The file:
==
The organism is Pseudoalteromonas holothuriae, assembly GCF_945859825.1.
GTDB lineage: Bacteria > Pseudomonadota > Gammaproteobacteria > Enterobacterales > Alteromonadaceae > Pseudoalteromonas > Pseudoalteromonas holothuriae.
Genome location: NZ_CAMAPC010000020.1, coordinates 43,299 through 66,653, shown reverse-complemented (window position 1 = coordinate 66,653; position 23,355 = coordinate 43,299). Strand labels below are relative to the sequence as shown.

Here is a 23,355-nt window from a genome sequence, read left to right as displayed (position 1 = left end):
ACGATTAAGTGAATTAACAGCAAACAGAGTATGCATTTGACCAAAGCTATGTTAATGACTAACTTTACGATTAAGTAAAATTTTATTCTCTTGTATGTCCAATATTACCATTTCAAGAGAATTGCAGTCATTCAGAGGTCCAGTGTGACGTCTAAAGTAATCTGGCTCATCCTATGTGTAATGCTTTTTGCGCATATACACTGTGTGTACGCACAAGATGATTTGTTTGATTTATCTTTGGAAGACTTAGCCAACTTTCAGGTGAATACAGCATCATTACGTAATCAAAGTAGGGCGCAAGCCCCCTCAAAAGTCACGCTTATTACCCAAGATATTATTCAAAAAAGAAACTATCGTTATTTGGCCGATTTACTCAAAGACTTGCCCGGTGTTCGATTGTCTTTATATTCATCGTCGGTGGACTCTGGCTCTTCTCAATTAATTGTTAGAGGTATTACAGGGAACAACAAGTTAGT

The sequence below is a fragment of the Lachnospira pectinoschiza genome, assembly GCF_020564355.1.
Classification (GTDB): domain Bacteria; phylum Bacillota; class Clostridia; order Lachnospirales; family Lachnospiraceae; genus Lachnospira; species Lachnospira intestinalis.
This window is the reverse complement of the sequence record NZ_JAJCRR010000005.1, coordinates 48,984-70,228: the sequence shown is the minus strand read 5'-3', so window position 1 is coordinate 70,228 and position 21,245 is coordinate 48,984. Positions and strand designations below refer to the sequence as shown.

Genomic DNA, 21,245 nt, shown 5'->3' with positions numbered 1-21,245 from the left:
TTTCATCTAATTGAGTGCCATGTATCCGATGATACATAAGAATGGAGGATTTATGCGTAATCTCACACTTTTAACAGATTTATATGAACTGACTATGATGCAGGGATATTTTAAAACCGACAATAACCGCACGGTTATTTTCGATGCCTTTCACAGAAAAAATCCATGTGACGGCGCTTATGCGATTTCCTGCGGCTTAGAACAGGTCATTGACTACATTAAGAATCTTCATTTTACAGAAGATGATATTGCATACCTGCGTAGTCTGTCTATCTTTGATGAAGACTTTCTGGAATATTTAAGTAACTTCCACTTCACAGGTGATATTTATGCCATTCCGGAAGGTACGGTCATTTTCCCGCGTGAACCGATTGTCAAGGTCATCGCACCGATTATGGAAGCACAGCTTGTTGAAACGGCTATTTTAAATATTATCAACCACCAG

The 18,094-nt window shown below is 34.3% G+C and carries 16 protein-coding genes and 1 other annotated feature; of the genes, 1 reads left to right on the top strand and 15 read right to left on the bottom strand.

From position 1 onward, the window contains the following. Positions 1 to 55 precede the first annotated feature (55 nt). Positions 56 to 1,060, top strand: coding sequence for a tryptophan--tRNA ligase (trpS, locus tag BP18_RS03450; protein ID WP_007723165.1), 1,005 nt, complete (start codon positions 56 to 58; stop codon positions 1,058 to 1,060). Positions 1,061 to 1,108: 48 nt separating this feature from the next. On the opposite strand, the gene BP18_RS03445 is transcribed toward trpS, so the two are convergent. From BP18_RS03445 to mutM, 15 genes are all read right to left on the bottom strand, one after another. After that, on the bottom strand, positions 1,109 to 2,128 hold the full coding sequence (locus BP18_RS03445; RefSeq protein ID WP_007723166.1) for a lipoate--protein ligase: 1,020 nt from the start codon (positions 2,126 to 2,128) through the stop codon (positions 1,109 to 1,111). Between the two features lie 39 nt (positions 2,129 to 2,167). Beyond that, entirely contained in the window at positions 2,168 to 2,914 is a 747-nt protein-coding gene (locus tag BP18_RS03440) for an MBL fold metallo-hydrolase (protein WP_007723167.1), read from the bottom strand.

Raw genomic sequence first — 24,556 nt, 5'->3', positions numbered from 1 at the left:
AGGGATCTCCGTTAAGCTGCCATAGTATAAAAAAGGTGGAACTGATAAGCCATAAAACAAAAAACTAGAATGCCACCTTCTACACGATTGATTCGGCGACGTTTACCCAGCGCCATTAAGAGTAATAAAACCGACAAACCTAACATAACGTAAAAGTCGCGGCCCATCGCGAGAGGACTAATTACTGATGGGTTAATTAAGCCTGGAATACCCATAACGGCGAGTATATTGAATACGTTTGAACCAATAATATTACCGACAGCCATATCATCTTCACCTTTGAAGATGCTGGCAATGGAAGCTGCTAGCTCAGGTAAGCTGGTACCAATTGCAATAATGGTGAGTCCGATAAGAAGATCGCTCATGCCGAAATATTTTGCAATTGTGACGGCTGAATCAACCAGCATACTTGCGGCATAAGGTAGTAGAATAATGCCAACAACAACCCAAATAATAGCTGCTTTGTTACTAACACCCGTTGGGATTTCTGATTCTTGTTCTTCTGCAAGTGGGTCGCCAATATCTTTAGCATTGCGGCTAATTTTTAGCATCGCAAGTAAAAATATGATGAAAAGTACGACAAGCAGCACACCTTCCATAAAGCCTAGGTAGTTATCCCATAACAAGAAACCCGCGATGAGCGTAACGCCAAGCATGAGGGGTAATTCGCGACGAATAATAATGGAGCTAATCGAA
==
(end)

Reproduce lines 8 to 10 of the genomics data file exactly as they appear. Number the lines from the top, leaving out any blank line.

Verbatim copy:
This window is the reverse complement of the sequence record NZ_JAJCRR010000005.1, coordinates 48,984-70,228: the sequence shown is the minus strand read 5'-3', so window position 1 is coordinate 70,228 and position 21,245 is coordinate 48,984. Positions and strand designations below refer to the sequence as shown.

Genomic DNA, 21,245 nt, shown 5'->3' with positions numbered 1-21,245 from the left:
TTTCATCTAATTGAGTGCCATGTATCCGATGATACATAAGAATGGAGGATTTATGCGTAATCTCACACTTTTAACAGATTTATATGAACTGACTATGATGCAGGGATATTTTAAAACCGACAATAACCGCACGGTTATTTTCGATGCCTTTCACAGAAAAAATCCATGTGACGGCGCTTATGCGATTTCCTGCGGCTTAGAACAGGTCATTGACTACATTAAGAATCTTCATTTTACAGAAGATGATATTGCATACCTGCGTAGTCTGTCTATCTTTGATGAAGACTTTCTGGAATATTTAAGTAACTTCCACTTCACAGGTGATATTTATGCCATTCCGGAAGGTACGGTCATTTTCCCGCGTGAACCGATTGTCAAGGTCATCGCACCGATTATGGAAGCACAGCTTGTTGAAACGGCTATTTTAAATATTATCAACCACCAG